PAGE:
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Postby Legion » Wed Apr 10, 2019 2:07 pm



Found it! thanks to a forum called Story Games. Gonna have to dive deeper there sometime.

Of course, it's a Brazilian game called Pulse, and only 75 English copies were ever produced, so I managed to acquire one and then lose it. But the game's maker hopes a better English edition will come out one day.

Cool story, I know. :geek:


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Postby Spooky Jim » Thu Apr 18, 2019 9:57 pm

Image

So I saw an ad for this book, and I am kind of intrigued, and looked a little into the book. It seems it could be cool, but I wonder if it is the kinda of shit I just do in my head already and is actually just going to make my daydreaming feel more constrictive or if it actually is cool advice on provoking more interesting self story making. Anyone know anything about it?
Combarieu declares that the songs of birds are not "musical" either, because they are "very difficult to take down in notation." See his Music-Its Laws and Evolution, 155. Will some divine power please create a "Musical" bird to sing the Air for G String in exact Equal Temperament for M. Combarieu?
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Postby dr. badvibes » Tue May 21, 2019 6:03 pm

anyone have any advice to help me ready up for an emergency 5e one-shot i got conned into running this weekend?

it's an idea that was being bounced around with some friends that suddenly became a "DO THIS NOW OR NEVER" deal due to peoples' work and travel schedules

i don't really want to learn and run a premade adventure, because i'm stubborn, but i am down to steal and rework story beats, encounters or gimmicks from any adventure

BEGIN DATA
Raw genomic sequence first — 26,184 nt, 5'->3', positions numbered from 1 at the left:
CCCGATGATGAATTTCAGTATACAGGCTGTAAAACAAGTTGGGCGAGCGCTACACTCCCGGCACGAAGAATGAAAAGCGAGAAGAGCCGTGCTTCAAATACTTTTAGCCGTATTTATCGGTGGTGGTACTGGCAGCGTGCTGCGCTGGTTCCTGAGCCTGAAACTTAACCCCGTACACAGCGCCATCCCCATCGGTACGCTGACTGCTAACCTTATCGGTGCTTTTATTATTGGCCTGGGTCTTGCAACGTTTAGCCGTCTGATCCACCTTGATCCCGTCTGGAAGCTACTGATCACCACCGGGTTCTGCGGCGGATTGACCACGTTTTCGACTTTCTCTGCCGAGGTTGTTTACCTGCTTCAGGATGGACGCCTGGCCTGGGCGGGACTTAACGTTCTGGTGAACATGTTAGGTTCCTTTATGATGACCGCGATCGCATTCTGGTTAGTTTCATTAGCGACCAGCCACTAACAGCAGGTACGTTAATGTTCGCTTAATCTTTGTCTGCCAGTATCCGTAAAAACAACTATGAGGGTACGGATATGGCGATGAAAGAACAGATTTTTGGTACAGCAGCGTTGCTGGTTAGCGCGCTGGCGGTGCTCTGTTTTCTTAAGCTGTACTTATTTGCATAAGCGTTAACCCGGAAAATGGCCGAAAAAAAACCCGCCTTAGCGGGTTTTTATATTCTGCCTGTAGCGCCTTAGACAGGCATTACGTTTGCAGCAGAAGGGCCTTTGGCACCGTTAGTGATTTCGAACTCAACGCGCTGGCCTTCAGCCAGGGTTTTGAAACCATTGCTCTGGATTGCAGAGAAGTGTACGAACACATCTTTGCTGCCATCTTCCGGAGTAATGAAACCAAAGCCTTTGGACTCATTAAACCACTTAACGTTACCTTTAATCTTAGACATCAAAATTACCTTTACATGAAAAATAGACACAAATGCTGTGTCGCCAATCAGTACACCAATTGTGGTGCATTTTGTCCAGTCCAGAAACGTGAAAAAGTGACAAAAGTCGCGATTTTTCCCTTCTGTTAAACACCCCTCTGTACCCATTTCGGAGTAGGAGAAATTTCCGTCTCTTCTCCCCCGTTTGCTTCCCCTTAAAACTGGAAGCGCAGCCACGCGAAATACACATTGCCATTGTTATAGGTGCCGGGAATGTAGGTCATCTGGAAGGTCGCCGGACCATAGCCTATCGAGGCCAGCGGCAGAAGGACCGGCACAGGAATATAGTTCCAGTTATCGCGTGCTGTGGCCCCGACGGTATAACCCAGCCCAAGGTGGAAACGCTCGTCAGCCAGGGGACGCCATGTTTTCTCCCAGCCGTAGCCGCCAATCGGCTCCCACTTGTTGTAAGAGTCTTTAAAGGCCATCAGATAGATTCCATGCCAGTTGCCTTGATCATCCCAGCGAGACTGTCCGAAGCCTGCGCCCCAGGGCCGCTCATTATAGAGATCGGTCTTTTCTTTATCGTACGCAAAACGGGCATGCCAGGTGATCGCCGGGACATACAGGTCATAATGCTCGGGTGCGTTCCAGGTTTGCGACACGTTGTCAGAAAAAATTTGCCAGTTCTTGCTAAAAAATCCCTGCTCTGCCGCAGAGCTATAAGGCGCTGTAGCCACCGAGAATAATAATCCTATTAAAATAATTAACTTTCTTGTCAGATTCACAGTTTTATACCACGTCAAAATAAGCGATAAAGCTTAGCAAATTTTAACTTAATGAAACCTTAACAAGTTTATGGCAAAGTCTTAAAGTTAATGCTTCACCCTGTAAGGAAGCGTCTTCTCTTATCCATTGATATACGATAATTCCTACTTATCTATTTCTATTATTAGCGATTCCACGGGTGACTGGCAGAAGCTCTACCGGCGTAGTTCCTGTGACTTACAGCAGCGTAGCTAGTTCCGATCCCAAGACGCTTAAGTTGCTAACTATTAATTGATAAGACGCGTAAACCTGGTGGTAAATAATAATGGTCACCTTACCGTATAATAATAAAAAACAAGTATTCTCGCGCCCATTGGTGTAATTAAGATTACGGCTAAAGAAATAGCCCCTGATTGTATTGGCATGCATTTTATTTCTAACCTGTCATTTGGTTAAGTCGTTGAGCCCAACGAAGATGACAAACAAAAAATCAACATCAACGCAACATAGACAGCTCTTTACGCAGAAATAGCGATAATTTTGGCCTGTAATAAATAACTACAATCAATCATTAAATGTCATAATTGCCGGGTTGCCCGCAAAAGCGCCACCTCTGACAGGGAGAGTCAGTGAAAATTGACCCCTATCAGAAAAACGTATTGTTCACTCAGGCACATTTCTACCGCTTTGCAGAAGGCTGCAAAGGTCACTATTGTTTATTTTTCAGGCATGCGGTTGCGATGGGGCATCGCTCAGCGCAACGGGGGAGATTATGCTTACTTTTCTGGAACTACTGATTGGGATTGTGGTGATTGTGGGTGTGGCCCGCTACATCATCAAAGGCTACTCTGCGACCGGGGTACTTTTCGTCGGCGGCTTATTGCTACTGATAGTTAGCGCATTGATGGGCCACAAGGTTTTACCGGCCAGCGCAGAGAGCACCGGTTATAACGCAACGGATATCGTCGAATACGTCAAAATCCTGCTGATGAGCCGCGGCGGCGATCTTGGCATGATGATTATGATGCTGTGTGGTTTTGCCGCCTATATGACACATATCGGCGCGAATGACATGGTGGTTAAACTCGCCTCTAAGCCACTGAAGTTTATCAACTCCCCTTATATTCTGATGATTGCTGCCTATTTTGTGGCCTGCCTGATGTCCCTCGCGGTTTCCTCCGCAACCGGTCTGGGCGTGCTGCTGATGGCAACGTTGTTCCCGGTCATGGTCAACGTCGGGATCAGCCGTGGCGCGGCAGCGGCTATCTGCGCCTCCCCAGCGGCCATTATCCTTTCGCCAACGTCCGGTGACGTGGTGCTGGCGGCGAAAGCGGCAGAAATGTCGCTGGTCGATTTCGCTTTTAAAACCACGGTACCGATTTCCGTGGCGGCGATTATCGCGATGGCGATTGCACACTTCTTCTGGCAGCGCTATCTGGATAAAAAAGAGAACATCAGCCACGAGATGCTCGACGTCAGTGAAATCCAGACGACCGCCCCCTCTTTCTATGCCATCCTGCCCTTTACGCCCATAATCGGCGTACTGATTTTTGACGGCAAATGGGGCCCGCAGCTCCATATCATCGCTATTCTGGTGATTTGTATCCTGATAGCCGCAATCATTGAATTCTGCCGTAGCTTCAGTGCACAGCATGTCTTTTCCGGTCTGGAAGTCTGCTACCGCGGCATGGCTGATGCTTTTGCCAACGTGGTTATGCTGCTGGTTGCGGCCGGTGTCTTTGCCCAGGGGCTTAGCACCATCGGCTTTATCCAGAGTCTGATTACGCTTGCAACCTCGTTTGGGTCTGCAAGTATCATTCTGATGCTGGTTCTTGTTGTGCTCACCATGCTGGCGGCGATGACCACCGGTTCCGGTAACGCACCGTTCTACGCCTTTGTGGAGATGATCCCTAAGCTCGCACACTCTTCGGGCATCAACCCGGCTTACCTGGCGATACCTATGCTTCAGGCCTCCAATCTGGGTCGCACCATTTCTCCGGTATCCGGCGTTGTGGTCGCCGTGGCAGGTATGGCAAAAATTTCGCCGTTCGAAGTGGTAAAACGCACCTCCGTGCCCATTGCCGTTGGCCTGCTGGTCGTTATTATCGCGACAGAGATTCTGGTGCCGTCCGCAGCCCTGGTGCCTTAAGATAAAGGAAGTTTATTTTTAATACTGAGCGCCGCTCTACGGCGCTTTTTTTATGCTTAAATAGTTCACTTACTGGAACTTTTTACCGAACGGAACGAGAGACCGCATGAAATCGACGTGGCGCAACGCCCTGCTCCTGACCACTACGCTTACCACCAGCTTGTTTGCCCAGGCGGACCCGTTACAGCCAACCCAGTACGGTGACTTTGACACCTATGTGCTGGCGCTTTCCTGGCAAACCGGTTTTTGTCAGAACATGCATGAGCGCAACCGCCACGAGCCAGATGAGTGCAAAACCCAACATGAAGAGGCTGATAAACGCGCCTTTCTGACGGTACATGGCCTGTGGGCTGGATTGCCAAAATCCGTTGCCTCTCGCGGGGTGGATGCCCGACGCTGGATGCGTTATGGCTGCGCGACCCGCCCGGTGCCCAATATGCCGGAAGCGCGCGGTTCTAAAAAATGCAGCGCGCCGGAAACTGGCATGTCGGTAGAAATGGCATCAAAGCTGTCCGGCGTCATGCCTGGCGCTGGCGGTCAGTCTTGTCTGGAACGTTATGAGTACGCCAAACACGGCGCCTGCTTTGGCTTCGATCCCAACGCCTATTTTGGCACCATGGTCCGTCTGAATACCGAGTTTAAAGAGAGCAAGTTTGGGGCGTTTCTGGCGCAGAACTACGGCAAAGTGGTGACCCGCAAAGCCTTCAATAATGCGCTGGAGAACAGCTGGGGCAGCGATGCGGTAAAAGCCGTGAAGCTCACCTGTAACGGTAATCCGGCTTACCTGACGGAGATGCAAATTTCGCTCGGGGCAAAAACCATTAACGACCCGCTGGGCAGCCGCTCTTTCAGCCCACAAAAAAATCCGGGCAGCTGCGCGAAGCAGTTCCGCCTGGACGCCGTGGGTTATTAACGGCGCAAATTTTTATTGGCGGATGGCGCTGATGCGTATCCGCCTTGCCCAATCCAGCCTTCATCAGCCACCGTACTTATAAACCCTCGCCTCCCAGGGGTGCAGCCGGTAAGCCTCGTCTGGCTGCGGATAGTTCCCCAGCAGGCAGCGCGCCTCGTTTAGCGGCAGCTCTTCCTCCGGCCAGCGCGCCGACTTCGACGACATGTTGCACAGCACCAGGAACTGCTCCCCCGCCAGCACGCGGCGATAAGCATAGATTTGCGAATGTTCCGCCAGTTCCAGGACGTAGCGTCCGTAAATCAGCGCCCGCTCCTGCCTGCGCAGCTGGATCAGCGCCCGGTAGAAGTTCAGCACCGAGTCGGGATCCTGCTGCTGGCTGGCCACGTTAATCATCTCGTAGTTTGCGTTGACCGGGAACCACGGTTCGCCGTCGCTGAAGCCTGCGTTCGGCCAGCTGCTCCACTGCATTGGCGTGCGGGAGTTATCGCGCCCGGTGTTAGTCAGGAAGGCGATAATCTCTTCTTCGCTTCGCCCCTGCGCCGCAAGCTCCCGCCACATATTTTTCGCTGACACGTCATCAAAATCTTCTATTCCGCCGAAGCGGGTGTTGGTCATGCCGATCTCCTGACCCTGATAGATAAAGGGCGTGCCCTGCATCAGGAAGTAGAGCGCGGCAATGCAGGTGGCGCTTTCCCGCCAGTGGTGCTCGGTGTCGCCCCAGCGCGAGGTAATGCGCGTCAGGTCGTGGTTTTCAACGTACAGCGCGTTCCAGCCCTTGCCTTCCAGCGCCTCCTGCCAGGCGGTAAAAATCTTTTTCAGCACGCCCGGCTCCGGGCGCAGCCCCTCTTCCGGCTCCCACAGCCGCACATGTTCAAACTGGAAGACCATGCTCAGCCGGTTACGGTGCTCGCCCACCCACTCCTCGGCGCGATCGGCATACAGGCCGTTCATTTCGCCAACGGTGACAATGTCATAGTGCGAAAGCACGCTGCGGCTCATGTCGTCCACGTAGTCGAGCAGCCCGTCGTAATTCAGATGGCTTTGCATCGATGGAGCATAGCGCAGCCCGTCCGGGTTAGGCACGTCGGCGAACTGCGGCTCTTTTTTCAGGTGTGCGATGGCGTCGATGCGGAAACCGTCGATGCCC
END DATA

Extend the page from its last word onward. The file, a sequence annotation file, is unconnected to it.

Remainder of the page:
in an attempt to satisfy the projected desires of the people i'm running for i think i need to incorporate:

-- a "twist" (even if it's as simple as a suspicious NPC turning out to be good, or vice versa
-- a really hate-able final boss (joffrey or prince john levels) and/or a really vulnerable and love-able imperiled NPC to save
-- an early adventure defining choice, like a "pick your side" thing between two factions
-- an in media res starting point

i know it's hard to give advice on a vague prompt so here are some specific questions

What are some good enemies for a level 4 party to fight? Are bad humans too boring? Is the challenge rating system fairly accurate for preventing a TPK?

Do people expect unique loot in a one-shot? How do you manage that when you have, like, five players? First one to do some creative investigating gets the goods, or try to give everybody something?

Do you have any reliable "twists" or puzzles in your back pocket?
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Postby Marza » Tue May 21, 2019 6:18 pm

Have you or your players played 5e before? I think it was in bg2 where an npc tells the party about a dungeon that she needs help with - turns out she's possessed by the lair's resident BBE and is just being used as a lure. I always liked that as a twist/one shot concept because it's one less cast member to deal with (you get the npc guide if your players are new AND the betrayal.)
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Postby dr. badvibes » Tue May 21, 2019 7:10 pm

one player has never played, and probably hasn't played any dice game beyond monopoly or consumed any fantasy fiction

two players have played a handful of session in an ongoing campaign, plenty of other wargames/board games, and willfully consume fantasy fiction

the last two players will either be two season D&D players, or two complete rookies, depending on who accepts the invite first

i would love to do the NPC-goes-bad thing, except i don't think i have the chops to roleplay extended deceit that reads as believable in the denouement
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Postby Legion » Tue Jul 23, 2019 11:31 am



I'm a little hesitant to back, given what happened with the last D&D documentary on Kickstarter ... but this looks really interesting and worthwhile. (D&D in prisons)


https://www.kickstarter.com/projects/kl ... ehind-bars

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Postby Merciel » Tue Sep 24, 2019 9:16 am

This is out and I helped do it: https://dnd.wizards.com/products/tablet ... te_descent

I don't post all my tabletop projects because, uh, why?, but getting to scribble a few things on the latest Baldur's Gate project was pretty cool.

So there's that.
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Postby Legion » Tue Sep 24, 2019 11:30 am



he'll yeah